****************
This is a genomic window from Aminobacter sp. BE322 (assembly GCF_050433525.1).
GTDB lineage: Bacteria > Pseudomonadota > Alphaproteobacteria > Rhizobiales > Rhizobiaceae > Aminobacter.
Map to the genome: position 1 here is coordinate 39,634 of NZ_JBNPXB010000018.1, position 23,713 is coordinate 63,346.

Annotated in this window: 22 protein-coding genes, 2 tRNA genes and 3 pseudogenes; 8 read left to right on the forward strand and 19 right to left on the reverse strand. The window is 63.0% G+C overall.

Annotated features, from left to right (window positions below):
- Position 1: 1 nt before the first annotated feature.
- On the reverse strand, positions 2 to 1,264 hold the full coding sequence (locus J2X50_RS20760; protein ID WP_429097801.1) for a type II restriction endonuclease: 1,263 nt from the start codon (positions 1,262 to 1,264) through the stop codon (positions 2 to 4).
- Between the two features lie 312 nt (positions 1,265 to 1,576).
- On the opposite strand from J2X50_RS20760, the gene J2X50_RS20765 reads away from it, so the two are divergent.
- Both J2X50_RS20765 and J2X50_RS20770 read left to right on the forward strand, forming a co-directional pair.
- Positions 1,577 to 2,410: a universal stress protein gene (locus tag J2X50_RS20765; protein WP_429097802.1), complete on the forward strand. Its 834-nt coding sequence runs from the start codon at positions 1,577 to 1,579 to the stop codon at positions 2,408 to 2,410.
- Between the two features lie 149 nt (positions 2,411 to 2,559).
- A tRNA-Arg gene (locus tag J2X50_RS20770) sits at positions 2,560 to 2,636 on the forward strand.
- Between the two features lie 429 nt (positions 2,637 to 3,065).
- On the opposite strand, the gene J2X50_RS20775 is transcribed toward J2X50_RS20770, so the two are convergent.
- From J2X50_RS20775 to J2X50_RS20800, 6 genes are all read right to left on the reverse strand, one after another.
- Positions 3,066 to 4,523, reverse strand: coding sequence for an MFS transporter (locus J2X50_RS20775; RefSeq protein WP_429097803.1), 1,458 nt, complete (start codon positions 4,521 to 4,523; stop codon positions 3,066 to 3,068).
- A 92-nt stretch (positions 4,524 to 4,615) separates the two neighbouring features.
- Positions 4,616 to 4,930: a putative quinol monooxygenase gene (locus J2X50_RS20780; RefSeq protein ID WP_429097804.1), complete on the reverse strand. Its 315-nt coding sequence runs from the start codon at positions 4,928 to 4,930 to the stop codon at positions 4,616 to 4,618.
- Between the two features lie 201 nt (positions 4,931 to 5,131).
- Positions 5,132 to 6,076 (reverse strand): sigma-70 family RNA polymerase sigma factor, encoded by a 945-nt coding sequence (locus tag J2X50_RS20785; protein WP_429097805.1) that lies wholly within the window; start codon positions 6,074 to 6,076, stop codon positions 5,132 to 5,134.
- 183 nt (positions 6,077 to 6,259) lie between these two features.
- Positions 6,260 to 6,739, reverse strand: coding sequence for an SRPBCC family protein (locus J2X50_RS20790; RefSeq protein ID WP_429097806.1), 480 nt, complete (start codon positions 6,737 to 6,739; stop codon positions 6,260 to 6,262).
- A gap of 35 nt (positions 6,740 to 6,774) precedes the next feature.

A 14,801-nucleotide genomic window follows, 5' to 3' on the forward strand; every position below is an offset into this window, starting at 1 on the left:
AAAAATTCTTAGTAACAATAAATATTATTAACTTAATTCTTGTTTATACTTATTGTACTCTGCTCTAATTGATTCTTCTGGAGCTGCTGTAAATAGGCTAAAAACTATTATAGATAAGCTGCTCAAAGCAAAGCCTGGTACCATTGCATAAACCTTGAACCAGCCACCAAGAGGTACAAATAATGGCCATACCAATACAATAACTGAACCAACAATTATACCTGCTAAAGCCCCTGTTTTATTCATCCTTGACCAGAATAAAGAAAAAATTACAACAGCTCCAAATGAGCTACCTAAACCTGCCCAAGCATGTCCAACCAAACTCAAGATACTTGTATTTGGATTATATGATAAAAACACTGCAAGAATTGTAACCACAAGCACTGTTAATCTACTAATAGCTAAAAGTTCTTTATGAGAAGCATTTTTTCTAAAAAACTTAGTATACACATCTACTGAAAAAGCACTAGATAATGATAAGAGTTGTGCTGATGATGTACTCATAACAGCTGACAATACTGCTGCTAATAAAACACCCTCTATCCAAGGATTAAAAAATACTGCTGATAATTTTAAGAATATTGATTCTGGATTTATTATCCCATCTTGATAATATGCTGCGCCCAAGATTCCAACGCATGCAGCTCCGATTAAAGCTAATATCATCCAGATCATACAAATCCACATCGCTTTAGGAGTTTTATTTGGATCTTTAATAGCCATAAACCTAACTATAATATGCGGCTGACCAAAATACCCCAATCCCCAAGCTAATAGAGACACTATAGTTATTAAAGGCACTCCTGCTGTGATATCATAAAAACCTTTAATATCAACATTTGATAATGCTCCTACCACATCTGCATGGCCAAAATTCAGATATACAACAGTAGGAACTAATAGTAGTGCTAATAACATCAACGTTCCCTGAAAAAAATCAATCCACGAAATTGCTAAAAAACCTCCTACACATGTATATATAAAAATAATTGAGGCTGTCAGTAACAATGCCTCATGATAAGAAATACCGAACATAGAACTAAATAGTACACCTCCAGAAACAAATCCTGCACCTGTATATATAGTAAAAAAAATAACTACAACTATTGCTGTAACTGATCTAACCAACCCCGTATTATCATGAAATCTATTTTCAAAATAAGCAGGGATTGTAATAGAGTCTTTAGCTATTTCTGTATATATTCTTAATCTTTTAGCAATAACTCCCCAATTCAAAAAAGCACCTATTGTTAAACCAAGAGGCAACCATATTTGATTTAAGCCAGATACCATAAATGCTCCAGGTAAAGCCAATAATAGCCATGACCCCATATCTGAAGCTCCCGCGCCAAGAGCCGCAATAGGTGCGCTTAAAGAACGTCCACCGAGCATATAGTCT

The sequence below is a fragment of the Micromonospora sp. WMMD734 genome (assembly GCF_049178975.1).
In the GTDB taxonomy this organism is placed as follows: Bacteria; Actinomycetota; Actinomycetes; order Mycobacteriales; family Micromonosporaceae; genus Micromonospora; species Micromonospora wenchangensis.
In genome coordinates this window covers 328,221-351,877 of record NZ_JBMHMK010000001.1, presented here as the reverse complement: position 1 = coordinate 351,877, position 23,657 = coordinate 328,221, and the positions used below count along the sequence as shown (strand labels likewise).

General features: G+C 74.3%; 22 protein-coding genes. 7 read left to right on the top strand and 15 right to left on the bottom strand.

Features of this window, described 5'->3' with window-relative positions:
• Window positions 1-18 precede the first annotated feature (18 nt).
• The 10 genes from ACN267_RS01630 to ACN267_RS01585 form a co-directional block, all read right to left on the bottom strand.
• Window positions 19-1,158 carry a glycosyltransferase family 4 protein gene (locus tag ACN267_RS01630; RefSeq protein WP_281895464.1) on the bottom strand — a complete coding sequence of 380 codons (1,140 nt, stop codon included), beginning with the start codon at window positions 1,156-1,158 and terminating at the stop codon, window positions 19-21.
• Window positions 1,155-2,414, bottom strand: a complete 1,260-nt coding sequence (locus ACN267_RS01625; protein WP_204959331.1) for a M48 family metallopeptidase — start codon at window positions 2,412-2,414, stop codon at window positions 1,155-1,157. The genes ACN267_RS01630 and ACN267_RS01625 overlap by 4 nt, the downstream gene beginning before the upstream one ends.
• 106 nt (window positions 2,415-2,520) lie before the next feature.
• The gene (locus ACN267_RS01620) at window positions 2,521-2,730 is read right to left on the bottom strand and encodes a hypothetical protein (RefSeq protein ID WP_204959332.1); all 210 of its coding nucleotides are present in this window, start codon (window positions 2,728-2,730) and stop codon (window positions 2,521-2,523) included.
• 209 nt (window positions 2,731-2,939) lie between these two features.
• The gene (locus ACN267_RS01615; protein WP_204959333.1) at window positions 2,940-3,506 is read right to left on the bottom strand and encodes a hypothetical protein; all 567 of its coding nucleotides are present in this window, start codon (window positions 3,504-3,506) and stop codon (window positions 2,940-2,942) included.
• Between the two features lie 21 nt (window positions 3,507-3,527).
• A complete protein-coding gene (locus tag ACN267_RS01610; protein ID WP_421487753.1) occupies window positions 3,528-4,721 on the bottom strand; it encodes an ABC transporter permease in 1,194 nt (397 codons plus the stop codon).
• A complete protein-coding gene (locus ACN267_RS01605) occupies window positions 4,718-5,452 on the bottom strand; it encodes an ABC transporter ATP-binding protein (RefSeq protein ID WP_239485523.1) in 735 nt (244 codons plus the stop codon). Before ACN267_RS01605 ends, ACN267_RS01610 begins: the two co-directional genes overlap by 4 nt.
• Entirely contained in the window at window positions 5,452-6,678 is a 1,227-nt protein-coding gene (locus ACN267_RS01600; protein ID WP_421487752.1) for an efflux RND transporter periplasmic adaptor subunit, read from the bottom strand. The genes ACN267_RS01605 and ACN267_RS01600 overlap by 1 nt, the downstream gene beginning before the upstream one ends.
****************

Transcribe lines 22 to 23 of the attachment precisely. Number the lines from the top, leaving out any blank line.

- 183 nt (positions 6,077 to 6,259) lie between these two features.
- Positions 6,260 to 6,739, reverse strand: coding sequence for an SRPBCC family protein (locus J2X50_RS20790; RefSeq protein ID WP_429097806.1), 480 nt, complete (start codon positions 6,737 to 6,739; stop codon positions 6,260 to 6,262).